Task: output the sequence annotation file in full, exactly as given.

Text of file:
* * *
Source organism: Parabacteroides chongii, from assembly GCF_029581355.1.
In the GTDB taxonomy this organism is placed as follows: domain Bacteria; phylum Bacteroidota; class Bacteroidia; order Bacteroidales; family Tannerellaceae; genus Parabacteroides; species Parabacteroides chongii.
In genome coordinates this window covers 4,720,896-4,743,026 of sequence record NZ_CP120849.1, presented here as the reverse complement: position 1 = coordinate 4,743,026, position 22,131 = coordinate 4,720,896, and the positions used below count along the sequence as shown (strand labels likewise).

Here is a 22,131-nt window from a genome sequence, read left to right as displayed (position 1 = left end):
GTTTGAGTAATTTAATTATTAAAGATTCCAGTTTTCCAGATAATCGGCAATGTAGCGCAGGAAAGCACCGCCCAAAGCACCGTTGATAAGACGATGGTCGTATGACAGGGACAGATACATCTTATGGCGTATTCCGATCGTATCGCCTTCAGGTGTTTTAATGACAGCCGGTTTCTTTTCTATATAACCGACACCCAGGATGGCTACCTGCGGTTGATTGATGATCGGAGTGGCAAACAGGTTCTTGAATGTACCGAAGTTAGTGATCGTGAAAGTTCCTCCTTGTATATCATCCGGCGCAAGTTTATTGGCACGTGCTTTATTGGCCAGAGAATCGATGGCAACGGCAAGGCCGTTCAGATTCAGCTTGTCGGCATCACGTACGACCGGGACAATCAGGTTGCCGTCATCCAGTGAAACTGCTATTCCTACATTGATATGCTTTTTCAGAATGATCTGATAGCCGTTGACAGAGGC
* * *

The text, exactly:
Source organism: Parabacteroides chongii, from assembly GCF_029581355.1.
In the GTDB taxonomy this organism is placed as follows: domain Bacteria; phylum Bacteroidota; class Bacteroidia; order Bacteroidales; family Tannerellaceae; genus Parabacteroides; species Parabacteroides chongii.
In genome coordinates this window covers 4,720,896-4,743,026 of sequence record NZ_CP120849.1, presented here as the reverse complement: position 1 = coordinate 4,743,026, position 22,131 = coordinate 4,720,896, and the positions used below count along the sequence as shown (strand labels likewise).

Here is a 22,131-nt window from a genome sequence, read left to right as displayed (position 1 = left end):
GTTTGAGTAATTTAATTATTAAAGATTCCAGTTTTCCAGATAATCGGCAATGTAGCGCAGGAAAGCACCGCCCAAAGCACCGTTGATAAGACGATGGTCGTATGACAGGGACAGATACATCTTATGGCGTATTCCGATCGTATCGCCTTCAGGTGTTTTAATGACAGCCGGTTTCTTTTCTATATAACCGACACCCAGGATGGCTACCTGCGGTTGATTGATGATCGGAGTGGCAAACAGGTTCTTGAATGTACCGAAGTTAGTGATCGTGAAAGTTCCTCCTTGTATATCATCCGGCGCAAGTTTATTGGCACGTGCTTTATTGGCCAGAGAATCGATGGCAACGGCAAGGCCGTTCAGATTCAGCTTGTCGGCATCACGTACGACCGGGACAATCAGGTTGCCGTCATCCAGTGAAACTGCTATTCCTACATTGATATGCTTTTTCAGAATGATCTGATAGCCGTTGACAGAGGC